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TAGS: Persecution; Persecution, Iran; Persecution, Other; Taqiyyah (Dissimulation)
LOCATIONS: Iran (documents)
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Taqiya Among Bábís and Bahá'ís

by Kamran Ekbal

published in Encyclopaedia Iranica
New York: Columbia University, 2012
Dissimulation of the faith was widespread among Babis and Bahais until the early years of the ministry of Shoghi Effendi (1921-57), when he, in a number of messages starting in 1927, prohibited its practice.

On different occasions the Bāb had advocated the time-honored practice among his followers  (Nabil, pp.  44, 65, 373; Amanat, pp. 200-201).  Due to the persecution of his adherents, Bahāʾ-Allāh also advocated dissimulation of the faith in a number of his scriptural writings.  In a tablet produced after the execution of Badīʿ, his messenger to Nāṣer-al-Din Shah, Bahāʾ-Allāh ordained taqiya (amr-e taqiya nāzel) and advised his followers to restrain from confessing their faith (amr be ʿadam-e eqrār ṣāder), in order to protect and preserve them.  Besides taqiya, the terms setr (concealment), ḥejāb (veil) and ḥekmat (wisdom) are also used in this context as synonyms for dissimulation (Fāżel Māzandarāni, III, pp. 118-19).   The order to practice taqiya is also confirmed in a similar tablet in reply to questions raised by the Bahais of Māzandarān.  As in the aforementioned tablet, Bahāʾ-Allāh reiterates a Tradition of Imam Jaʿfar al-Ṣādeq, who reportedly had said: “taqiya is my religion and the religion of my forefathers,” and urged his followers to conceal their faith: ḥokm-e setr nāzel (Payām-e Bahāʾi 307, June 2005, pp. 43-44).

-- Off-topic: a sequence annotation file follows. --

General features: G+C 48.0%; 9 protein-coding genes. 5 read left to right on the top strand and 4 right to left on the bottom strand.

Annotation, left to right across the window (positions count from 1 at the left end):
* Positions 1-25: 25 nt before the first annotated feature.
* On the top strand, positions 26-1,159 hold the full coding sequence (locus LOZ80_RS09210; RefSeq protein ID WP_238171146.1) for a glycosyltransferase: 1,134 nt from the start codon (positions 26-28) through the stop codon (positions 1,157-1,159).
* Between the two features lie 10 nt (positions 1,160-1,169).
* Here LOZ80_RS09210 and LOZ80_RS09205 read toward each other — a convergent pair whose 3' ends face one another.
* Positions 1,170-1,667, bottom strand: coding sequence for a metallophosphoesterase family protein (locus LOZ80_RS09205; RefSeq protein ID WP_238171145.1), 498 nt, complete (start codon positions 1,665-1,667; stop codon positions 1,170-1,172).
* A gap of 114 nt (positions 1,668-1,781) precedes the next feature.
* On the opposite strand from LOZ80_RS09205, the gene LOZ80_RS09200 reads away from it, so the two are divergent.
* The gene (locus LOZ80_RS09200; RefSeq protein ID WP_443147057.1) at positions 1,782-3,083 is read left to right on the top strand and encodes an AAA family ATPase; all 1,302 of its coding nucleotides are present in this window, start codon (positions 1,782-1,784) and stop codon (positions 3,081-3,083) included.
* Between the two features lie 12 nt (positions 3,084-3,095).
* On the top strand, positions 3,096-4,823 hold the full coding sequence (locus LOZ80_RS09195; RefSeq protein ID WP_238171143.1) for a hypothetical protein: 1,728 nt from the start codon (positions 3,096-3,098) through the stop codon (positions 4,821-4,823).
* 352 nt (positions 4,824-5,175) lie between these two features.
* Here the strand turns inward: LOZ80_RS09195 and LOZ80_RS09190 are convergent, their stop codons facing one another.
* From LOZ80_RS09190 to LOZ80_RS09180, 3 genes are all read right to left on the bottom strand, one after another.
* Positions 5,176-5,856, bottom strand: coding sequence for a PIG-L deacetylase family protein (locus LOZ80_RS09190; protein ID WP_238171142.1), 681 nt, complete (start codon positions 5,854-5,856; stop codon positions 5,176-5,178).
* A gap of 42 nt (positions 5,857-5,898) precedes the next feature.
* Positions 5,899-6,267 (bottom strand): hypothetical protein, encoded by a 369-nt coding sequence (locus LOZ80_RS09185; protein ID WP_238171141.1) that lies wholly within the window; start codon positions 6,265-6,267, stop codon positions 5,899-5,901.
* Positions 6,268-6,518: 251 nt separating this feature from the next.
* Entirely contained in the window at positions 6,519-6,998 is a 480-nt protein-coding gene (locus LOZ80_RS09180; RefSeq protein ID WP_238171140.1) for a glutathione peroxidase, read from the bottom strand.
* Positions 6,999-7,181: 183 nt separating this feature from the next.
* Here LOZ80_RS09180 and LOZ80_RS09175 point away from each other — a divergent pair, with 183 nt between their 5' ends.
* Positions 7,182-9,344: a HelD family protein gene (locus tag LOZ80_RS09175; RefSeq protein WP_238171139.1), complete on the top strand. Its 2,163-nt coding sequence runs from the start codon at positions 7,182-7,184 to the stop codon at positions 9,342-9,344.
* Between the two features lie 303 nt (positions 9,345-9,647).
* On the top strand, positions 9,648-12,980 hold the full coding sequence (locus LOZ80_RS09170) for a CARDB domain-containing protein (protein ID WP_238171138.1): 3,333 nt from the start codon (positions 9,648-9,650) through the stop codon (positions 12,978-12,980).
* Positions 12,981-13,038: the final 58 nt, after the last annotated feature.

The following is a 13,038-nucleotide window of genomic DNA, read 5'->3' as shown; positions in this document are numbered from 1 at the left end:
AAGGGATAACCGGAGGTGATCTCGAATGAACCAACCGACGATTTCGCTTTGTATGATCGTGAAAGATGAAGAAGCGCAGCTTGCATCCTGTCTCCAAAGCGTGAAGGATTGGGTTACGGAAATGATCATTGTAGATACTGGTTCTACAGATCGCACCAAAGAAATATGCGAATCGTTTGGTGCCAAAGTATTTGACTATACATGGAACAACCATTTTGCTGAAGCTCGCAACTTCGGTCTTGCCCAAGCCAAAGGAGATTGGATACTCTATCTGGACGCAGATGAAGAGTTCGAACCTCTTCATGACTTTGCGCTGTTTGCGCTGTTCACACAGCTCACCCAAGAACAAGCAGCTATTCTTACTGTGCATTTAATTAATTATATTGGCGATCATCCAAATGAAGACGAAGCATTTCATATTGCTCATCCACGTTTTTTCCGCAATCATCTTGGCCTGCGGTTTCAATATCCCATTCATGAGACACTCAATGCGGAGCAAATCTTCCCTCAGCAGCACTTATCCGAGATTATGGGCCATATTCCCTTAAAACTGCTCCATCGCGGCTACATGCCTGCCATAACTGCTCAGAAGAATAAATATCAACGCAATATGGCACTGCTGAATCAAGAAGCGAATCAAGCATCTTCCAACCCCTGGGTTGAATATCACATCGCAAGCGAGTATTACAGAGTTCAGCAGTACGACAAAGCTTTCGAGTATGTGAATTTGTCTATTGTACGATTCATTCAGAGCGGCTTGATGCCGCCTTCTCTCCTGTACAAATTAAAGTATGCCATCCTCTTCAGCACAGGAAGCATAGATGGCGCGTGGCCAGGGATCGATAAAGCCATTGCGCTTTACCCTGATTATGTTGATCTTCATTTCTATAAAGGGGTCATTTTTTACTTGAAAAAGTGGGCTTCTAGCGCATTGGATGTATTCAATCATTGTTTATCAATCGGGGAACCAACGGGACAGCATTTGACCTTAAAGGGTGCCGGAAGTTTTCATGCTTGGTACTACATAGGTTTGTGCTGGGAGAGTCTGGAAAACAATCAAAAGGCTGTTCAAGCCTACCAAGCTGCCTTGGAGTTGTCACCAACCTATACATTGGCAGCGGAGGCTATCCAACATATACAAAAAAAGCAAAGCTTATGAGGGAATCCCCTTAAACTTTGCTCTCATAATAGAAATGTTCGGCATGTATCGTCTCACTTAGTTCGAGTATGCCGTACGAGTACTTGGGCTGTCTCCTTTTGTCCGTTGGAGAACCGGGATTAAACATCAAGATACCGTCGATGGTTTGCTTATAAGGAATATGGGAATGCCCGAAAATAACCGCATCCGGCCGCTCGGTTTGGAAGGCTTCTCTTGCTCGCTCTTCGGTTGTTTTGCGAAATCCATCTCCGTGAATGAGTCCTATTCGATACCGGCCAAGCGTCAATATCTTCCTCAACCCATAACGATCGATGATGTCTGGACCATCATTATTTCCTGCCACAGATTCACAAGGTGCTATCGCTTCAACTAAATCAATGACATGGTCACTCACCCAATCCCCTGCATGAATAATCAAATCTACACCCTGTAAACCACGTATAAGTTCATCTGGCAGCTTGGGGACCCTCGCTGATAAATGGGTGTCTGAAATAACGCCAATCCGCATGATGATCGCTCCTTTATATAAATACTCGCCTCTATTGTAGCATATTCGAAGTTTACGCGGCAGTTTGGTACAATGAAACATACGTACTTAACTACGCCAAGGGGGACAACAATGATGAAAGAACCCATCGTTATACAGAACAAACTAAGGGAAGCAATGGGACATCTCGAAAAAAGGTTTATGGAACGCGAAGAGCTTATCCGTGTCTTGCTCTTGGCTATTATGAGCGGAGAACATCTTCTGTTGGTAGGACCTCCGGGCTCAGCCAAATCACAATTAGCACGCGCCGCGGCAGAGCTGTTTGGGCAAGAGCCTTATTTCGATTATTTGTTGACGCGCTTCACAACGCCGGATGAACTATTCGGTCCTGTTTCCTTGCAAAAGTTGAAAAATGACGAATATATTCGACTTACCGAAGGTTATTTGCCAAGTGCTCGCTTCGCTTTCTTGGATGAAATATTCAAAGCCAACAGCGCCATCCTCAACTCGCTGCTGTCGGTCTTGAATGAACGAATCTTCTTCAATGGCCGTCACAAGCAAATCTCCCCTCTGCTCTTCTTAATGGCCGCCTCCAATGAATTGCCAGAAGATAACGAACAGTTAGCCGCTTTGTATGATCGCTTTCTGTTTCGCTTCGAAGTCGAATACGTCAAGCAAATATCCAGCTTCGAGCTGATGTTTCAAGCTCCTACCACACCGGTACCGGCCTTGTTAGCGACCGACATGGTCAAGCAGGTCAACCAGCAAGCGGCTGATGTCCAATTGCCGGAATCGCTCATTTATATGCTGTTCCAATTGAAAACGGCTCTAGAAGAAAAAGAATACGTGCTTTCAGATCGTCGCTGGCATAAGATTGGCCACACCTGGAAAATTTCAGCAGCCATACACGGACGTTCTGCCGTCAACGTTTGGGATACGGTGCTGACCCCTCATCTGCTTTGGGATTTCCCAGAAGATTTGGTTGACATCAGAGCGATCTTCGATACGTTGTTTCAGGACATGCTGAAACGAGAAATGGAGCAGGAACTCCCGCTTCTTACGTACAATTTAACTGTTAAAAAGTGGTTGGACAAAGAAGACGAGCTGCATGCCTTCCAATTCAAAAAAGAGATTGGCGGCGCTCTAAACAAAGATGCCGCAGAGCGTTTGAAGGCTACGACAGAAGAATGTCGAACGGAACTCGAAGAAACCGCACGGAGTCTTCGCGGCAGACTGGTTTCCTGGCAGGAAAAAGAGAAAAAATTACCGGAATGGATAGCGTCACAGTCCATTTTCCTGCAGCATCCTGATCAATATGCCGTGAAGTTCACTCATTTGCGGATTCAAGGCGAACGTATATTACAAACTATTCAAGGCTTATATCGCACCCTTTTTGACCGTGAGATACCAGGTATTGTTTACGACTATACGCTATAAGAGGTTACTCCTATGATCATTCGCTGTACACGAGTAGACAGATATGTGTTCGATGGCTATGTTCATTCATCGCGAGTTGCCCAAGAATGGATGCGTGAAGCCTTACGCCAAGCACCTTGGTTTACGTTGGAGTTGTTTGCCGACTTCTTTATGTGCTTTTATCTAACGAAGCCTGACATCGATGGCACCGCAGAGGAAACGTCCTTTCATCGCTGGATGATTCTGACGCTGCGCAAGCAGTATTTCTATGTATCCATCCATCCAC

Taqiya was practiced by Bahais during this period as a matter of course.  Many traveled in disguise, prayed as Muslims, and were often not aware of the identities of their co-religionists.  This practice continued unabatedly during the ministry of  ʿAbd-al-Bahāʾ (1892-1921). Bahāʾ-Allāh and ʿAbd-al-Bahāʾ, as well as their intimate companions, were generally regarded to be Muslims, even among resident Europeans. To the German Templers, who had come at the same time as Bahāʾ-Allāh to Palestine expecting the near advent of Christ and who lived as close neighbors of the Bahais in Haifa, both ʿAbd-al-Bahāʾ and his father had “remained Muhammedans” (Lange, p. 12).  In only very rare cases were they perceived to be propounders of a new religion.  They kept to Muslim traditions and rites, prayed in the mosque, and fasted during Ramadan (Fāżel Māzandarāni, III, p. 118).  ʿAbd-al-Bahāʾ himself urged his followers on different occasions to practice ḥekmat and abide by taqiya: ʿalaykom be’t-taqiyya (ʿAbd-al-Bahāʾ, pp. 325-27).


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